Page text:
PICO (People Improving Community through Organizing), was founded in 1972 by Jesuit priest John Baumann in Oakland, California. PICO’s mission has remained constant for the past forty years – to develop leaders through faith institutions who exercise the power needed to build a more just and equitable society. During this period, PICO has effectively addressed health, education, employment, community development, safety, immigration and other issues. PICO has emerged as one of the strongest community organizations in the United States.
Seeing the power of the PICO model, Cardinal Oscar Rodriguez invited us to explore organizing in Central America in 2003. In the past ten years faith leaders have invited PICO to work in Rwanda and Hait as well. PICO chose to respond because we recognize the global nature of our issues, the impact of US power in these countries and the mandate of our faith to be brothers and sisters to all. PICO International has provided ongoing consultation and technical assistance to establish locally owned organizations in El Salvador, Guatemala, Rwanda and Haiti. Staff, clergy and grassroots leaders in each of these countries are making significant progress. With a relatively small investment, organizing has involved thousands of people and achieved significant results.
Ordinary residents, especially women, are providing grassroots community leadership that enables them to act on opportunities that improve local health, economic and social conditions. These grassroots leaders are driving sustainable economic development projects that lift the living standards of the entire community. As leaders gain experience, they come together to examine and develop the means to address policy questions at a national level. To bring these efforts to scale, PICO will support formation of regional training centers in Central America, Central East Africa and the Caribbean, teaching organizers, clergy and leaders to undertake local development projects and build relational networks needed to influence policy at the national and regional level. It is our longer term goal to network organizations in developing countries with those in the United States to form alliances and influence policies to reduce poverty and increase equity. In the process, we believe we can invigorate the practice of democracy, enliven faith institutions, provide the basis for sustainable economic development and promote human dignity.
Leadership teams from congregations across La Paz Department have organized thousannds of people who have held health fairs, clean up campaigns, and re-opened a community health clinic; won dependable, clean water; repaired roads, parks, and bridges; instituted community policing and other measures to increase safety; and gained new services for under-served young people. Fifty leaders from these communities are shaping two national campaigns. In coalition with 40 other organizations, they are working to insure people’s rights to clean and affordable water. They are also engaged in a campaign to address issue of violence resulting in escalating rates of homicide, extortion and migration.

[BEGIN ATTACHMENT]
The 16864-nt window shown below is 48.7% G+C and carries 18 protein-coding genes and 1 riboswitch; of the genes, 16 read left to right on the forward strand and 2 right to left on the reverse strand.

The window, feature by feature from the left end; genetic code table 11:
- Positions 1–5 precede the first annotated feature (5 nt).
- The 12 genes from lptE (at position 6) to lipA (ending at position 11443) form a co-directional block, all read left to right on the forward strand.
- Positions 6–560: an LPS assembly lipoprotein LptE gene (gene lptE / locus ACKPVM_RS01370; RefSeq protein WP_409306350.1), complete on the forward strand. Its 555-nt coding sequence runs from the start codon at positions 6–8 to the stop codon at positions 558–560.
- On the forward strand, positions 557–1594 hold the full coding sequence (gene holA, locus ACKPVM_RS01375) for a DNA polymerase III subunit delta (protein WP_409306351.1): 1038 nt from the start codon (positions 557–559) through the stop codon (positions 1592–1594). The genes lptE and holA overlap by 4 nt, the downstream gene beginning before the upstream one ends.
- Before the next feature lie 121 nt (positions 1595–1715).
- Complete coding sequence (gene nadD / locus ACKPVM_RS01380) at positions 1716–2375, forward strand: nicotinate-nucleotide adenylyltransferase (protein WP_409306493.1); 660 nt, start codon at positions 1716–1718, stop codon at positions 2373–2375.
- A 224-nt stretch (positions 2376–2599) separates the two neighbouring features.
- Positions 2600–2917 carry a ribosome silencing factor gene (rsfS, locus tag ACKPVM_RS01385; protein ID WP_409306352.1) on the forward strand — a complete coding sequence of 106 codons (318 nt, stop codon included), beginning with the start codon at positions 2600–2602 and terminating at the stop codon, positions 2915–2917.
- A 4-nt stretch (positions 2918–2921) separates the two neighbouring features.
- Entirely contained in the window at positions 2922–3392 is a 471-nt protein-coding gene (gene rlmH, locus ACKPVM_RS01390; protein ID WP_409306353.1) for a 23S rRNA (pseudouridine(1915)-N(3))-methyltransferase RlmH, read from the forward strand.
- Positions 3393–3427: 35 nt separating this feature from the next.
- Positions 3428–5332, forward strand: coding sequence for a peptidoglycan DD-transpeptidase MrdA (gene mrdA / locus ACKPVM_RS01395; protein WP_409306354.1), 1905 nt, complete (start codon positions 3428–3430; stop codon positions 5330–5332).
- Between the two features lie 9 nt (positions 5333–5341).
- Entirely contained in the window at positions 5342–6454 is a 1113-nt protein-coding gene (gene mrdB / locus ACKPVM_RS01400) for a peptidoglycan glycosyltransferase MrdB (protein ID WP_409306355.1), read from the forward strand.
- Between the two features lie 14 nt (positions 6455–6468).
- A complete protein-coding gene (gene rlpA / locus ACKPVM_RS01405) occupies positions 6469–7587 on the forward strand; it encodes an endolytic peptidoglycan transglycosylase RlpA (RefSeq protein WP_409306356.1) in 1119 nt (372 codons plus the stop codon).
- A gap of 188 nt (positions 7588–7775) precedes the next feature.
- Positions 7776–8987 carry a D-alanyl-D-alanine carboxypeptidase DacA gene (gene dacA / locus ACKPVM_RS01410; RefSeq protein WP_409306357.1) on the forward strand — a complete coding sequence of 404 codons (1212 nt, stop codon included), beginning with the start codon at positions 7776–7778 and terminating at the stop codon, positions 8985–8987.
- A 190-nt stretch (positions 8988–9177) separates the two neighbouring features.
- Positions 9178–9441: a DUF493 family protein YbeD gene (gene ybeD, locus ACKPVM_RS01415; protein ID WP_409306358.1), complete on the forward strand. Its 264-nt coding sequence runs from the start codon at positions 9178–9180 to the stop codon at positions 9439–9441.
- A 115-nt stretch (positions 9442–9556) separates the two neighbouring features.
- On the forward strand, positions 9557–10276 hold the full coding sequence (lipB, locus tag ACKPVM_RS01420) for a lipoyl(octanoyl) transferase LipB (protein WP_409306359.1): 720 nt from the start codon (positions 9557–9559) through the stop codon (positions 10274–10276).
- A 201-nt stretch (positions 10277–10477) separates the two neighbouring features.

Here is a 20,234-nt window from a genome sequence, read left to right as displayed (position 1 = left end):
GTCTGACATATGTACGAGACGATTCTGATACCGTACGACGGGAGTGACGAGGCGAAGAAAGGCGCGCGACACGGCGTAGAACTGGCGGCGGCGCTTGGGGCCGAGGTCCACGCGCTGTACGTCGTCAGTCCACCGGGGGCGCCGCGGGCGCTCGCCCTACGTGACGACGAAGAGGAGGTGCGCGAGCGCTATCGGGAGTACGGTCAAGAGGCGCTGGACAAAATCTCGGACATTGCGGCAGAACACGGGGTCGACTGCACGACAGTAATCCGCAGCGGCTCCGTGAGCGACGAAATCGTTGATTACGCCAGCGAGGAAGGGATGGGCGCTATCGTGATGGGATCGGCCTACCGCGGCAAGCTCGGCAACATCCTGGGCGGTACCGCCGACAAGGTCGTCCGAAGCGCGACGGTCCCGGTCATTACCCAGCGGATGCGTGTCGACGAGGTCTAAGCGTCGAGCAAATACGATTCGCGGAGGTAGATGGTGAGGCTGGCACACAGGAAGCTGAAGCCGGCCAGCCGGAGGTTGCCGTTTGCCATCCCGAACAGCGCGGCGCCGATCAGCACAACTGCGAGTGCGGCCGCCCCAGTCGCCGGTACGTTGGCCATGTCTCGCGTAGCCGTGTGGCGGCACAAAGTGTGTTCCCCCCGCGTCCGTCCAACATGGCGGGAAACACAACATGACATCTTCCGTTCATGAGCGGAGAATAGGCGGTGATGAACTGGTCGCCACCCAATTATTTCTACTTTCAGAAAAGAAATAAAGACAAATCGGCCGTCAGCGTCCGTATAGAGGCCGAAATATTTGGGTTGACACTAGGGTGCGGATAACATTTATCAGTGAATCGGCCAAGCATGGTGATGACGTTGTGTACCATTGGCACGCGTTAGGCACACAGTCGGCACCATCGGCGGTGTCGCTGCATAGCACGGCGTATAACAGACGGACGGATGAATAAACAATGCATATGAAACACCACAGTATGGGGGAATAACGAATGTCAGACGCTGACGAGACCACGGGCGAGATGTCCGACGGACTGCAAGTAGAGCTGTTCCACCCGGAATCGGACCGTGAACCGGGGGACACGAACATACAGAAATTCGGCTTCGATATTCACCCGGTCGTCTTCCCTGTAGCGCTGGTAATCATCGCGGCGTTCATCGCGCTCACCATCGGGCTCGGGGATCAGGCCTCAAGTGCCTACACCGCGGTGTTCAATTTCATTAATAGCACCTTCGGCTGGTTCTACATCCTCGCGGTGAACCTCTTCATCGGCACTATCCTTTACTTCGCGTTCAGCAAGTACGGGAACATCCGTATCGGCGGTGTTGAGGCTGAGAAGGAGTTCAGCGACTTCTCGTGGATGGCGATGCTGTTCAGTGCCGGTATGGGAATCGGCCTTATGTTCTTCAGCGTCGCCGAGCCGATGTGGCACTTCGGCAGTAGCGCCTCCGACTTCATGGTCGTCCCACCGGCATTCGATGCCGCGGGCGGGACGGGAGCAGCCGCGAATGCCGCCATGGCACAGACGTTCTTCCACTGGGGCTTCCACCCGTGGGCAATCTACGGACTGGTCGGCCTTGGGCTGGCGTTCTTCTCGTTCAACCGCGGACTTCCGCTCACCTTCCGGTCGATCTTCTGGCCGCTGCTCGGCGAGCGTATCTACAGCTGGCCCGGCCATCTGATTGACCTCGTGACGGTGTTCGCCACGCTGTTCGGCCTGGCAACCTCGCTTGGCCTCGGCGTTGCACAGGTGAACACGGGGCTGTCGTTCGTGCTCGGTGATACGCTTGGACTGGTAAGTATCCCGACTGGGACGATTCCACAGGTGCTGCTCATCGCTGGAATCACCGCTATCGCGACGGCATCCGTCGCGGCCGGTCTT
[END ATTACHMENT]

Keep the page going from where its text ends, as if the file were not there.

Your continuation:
Leadership teams in Zacatecapez Department have organized 1800 people who have tackled community clean-ups, violence prevention strategies and access to clean, safe public laundry facilities.
Interfaith leadership teams are organizing in six communities. In Mumeya, they involved 5,000 people in community projects, completing construction of a 38 room clinic serving 30,000; construction of road, disease prevention center, community education center, water and electrification projects; and formation of an agricultural co-op;and training others. In Nyange, women trained to make and market roofing tiles have completed construction of two homes for village women. In Matimba, leaders have completed an elementary school for 300 students. In Kigali, 150 women are operating hair dressing and produce market coops. At Cristus Center, 40 youth seek to promote pathways to youth employment. In Rusumo, leaders have cleared ground for construction of a community health clinic.
Our newest organizing effort, more than 100 clergy and leaders have formed local organizing teams in all 13 communities in the rural Northeast Department. They are engaged in self-help projects like cleanup, reforestation and road construction. They have secured mini grants and are operating successful fishing, agricultural (vegetable, sorghum, and peanut), and livestock (chicken) cooperatives to improve economic conditions in five communities.